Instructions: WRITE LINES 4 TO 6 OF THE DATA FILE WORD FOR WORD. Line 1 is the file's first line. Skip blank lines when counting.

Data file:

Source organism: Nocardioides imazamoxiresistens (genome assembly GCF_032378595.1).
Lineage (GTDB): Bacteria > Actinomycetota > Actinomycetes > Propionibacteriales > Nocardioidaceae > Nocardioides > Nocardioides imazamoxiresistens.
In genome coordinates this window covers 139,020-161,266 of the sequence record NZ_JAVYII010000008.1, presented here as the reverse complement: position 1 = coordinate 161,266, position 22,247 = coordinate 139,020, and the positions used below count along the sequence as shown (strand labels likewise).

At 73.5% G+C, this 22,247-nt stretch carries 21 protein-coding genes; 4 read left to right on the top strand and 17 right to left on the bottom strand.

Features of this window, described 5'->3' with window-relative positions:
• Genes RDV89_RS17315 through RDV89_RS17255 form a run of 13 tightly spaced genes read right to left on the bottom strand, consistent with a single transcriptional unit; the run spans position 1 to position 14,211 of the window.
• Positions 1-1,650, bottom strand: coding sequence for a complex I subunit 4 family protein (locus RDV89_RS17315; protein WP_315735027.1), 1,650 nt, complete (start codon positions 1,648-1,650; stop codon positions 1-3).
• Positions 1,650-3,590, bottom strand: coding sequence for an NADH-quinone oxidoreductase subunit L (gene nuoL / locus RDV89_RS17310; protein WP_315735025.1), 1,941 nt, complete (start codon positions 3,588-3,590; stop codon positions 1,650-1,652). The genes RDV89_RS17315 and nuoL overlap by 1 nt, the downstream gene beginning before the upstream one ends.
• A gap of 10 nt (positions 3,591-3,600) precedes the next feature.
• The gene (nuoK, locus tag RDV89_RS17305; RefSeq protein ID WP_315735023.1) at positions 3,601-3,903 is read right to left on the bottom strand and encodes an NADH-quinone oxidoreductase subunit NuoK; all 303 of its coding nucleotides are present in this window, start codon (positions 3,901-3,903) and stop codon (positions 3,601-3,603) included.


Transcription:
At 73.5% G+C, this 22,247-nt stretch carries 21 protein-coding genes; 4 read left to right on the top strand and 17 right to left on the bottom strand.

Features of this window, described 5'->3' with window-relative positions:
• Genes RDV89_RS17315 through RDV89_RS17255 form a run of 13 tightly spaced genes read right to left on the bottom strand, consistent with a single transcriptional unit; the run spans position 1 to position 14,211 of the window.